Bodies were seen scattered inside the Said Abad mosque, used by the minority Shia Muslim community.
More than 100 people were injured in the blast in the northern city.
The Islamic State group said it was behind the attack. Sunni Muslim extremists have targeted Shias who they see as heretics.
IS-K, the Afghan regional affiliate of the IS group that is violently opposed to the governing Taliban, has carried out several bombings recently, largely in the east of the country.
An IS suicide bomber reportedly detonated an explosive vest as worshippers gathered inside the mosque for Friday prayers.
Zalmai Alokzai, a local businessman who rushed to a hospital to check whether doctors needed blood donations, described seeing chaotic scenes after the attack.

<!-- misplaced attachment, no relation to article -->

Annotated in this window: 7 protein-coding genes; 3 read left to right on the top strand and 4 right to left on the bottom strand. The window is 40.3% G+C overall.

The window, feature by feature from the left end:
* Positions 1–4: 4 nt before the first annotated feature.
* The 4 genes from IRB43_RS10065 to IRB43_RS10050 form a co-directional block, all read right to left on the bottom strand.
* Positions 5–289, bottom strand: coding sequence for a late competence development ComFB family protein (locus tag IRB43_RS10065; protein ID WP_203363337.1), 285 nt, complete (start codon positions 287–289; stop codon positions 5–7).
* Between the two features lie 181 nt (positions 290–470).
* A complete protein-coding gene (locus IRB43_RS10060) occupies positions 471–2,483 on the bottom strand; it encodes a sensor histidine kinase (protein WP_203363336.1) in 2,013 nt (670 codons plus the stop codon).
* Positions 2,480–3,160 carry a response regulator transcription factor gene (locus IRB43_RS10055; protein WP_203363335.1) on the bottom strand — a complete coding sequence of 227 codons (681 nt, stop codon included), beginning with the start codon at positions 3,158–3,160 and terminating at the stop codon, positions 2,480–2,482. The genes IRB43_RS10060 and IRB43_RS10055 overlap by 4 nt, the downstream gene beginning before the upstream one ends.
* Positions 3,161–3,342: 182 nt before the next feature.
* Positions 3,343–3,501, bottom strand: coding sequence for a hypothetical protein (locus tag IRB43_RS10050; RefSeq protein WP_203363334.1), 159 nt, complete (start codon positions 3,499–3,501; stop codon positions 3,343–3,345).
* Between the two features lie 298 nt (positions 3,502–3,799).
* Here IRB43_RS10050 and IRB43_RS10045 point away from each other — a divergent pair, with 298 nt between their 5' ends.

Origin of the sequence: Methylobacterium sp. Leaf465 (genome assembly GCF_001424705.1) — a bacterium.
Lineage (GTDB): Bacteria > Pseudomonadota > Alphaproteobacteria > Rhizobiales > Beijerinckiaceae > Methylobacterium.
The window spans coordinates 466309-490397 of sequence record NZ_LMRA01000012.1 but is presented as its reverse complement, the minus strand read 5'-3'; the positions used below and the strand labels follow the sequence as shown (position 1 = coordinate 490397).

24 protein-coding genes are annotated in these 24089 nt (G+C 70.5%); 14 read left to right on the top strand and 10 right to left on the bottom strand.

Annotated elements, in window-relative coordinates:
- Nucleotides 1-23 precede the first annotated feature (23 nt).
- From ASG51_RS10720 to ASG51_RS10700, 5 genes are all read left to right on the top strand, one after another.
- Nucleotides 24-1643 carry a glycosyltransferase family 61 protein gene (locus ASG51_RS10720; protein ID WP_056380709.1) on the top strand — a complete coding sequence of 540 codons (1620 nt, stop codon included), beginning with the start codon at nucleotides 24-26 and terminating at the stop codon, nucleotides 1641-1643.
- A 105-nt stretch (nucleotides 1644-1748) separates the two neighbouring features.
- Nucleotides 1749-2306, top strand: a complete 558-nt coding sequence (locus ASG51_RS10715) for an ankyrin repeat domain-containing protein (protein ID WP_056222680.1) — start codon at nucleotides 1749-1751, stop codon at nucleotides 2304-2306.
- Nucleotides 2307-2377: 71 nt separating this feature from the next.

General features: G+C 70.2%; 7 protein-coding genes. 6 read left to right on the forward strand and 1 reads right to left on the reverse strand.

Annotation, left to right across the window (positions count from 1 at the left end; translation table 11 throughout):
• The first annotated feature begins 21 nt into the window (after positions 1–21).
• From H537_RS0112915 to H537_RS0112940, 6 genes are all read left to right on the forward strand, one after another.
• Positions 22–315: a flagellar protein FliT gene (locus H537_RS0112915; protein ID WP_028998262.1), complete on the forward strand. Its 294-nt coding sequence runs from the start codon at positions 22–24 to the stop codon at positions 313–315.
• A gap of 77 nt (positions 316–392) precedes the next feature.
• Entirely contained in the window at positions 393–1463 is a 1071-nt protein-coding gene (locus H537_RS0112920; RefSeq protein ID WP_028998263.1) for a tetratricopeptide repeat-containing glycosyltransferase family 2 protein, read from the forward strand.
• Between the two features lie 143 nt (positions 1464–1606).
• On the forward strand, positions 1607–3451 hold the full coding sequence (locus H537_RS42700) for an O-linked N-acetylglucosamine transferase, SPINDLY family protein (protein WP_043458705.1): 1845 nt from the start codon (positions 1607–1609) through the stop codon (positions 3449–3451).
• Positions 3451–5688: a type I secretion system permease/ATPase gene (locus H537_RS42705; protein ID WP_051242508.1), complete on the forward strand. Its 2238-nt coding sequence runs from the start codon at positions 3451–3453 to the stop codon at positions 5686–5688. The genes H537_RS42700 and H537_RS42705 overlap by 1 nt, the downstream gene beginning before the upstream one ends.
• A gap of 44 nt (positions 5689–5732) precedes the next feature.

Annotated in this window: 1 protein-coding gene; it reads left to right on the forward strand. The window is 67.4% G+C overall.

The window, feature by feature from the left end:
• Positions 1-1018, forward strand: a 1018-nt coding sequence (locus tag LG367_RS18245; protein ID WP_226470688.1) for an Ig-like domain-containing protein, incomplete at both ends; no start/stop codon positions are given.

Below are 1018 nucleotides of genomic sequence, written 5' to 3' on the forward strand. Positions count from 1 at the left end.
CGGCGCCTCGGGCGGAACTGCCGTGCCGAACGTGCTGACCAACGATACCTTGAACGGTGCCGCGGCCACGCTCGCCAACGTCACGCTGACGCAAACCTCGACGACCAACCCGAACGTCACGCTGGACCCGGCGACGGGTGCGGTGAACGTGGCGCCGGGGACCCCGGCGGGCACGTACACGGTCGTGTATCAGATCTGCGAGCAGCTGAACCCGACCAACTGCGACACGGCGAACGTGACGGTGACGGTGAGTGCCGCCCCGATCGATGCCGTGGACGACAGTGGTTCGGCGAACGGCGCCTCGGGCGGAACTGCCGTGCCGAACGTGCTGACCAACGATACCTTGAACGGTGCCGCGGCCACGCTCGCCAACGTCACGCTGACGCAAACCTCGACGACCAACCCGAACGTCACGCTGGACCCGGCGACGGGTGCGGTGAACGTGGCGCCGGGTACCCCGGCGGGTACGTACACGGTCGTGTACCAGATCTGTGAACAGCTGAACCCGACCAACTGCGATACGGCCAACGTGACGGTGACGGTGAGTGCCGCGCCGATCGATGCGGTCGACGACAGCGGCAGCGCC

"Ambulances were going back to the incident scene to carry the dead," he told AFP news agency.
Local security officials were quoted by Tolo News as saying that more than 300 people were attending the prayers when the attack happened.
There are fears that the death toll will rise further.
The United Nations said Friday's bombing was a "third deadly attack this week apparently targeting a religious institution" and was part of a "disturbing pattern of violence".
The UN referred to Sunday's bombing near a mosque in the capital Kabul that left several people dead, and an assault on a madrassa (educational institution) in the eastern city of Khost on Wednesday.
The Taliban took control of Afghanistan after foreign forces withdrew from the country at the end of August following a deal agreed with the US.
It came two decades after US forces had removed the militants from power in 2001.